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Revisiting Jean Paul Gaultier’s Most Iconic Designs

Fashion's 'enfant terrible' retires

Earning the title "Enfant Terrible" of fashion, Jean Paul Gaultier stirred up the glamorous world he lived in. In the past decades, the French fashion designer challenged the conventions of couture. Jean Paul Gaultier was almost like a magician, who turned cat food cans into dazzling accessories and incorporated bread into dresses. He saw beauty in everything — from mundane, everyday encounters to films — and created out-of-the-world creations inspired of it. Not only were they astonishing, but they also had great impact that seeped into pop culture, into music and screens (remember his stunning costume work on Luc Besson’s sci-fi movie, Fifth Element?).

But alas, after half a century of re-moulding the landscape of style, the 67-year-old fashion legend announced the end of his career and plans of retirement. As we await his one final show, ahead, we celebrate the brilliant creativity of Jean Paul Gaultier with this list of his most iconic designs of all time.

French Marinièr

Yes, you read that right — one of the most timeless looks of all time that’s worn everyday up till today was the brainchild of the Jean Paul Gaultier. Created for his first prêt-à-porter collection for men, the classic aesthetic of navy stripes was inspired by a piece in his childhood wardrobe and the 1982 West German-French film Querelle that centred on a sailor.

Conical corset

Made famous by Madonna during her Blond Ambition World tour in 1990, the conical corset is one of Jean Paul Gaultier's most iconic designs in the past century. But little do people know that this design has already been present in his creations since the early 80s. Amidst the view that foundation innerwear like corsets only furthers the oppression of women, the French designer instead saw the tight-fitting bustiers as a way to embrace and celebrate femininity. His trademark creation became so legendary that it has had numerous iterations throughout the decades.


We often see women wearing menswear as a form of unisex clothing, but not so much of men wearing feminine pieces. Tearing down boundaries and gender norms, Jean Paul Gaultier made man-skirts popular when he presented them as part of his Et Dieu Créa l'Homme (And God Created Man) collection in 1985. As one of Jean Paul Gaultier’s most iconic designs, the wide leg trousers with a wrap-over panel creating the illusion of the skirt challenged masculinity and questioned clothing stereotypes.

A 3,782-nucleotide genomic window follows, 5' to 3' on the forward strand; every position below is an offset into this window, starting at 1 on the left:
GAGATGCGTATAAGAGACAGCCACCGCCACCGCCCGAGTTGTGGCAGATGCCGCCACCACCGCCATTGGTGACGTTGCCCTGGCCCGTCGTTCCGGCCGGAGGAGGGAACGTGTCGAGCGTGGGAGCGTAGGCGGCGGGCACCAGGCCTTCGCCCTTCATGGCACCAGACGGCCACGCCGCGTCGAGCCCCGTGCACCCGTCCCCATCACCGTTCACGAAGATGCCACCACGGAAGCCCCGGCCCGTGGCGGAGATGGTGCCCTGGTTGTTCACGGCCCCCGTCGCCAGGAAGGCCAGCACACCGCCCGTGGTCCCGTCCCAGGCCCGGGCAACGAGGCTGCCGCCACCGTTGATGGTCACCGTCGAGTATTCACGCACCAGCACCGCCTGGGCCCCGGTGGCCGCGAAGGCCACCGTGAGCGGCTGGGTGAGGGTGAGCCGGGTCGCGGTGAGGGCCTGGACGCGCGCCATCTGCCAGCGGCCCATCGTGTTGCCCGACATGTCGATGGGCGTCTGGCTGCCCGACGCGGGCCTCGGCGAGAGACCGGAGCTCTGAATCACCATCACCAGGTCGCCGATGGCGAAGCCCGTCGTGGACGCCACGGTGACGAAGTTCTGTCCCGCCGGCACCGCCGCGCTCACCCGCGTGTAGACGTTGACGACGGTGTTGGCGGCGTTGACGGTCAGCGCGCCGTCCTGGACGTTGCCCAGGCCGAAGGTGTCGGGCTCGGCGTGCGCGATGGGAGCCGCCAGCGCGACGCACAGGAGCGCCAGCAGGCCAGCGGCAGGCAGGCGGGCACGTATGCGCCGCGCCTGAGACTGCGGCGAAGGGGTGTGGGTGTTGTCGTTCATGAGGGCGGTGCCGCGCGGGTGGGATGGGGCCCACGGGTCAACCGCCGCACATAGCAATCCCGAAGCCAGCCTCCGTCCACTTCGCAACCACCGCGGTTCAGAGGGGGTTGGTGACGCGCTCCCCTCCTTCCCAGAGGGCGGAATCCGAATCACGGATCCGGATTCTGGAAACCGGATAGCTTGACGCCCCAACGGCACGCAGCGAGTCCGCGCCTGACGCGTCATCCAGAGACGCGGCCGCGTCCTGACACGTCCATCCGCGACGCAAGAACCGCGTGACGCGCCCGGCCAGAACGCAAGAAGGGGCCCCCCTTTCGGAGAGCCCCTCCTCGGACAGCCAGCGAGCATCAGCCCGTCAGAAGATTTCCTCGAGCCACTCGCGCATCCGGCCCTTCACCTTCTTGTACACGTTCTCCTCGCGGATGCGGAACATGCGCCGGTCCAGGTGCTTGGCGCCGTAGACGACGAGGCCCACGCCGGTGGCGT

Punk-rock Parisienne

Jean Paul Gaultier's muse is the Parisian woman. As he presents her independence and strength, he dares against the fashion rules and dons her with rebellious punk-rock vibe. With his deft hands, he married the style inspired by the English movement with couture. Through his years, we were treated to a sight of his creations that are unconventionally mixed-and-matched with one another. We see leather jackets paired will tulle skirts, edgy belts, and pants with graphic prints. With this, he has created one-of-a-kind look that transcends time.

Referencing bondage

In true enfant terrible fashion, Jean Paul Gaultier creates astonishing pieces born out of unconventional materials like latex and rubber. He daringly referenced bondage — something that was never-before-seen as fit for fashion and haute couture. His unabashed references to such elements sure was shocking, but in its boldness, there was elegance, which definitely succeeded in cementing his status as a game-changer in the industry.

Jean Paul Gaultier was a champion of uniqueness and diversity. We see it in his daring looks worn by models of different shapes, sizes, and ethnicities. He celebrated what made each of us distinct from one another, and surely, that remarkable spirit his designs embody will live on as we see more of the fashion landscape transform in time.

(Cover photo from: @jpgaultierofficial)

Next, see more fashion rule-breaking courtesy of model Irene Kim.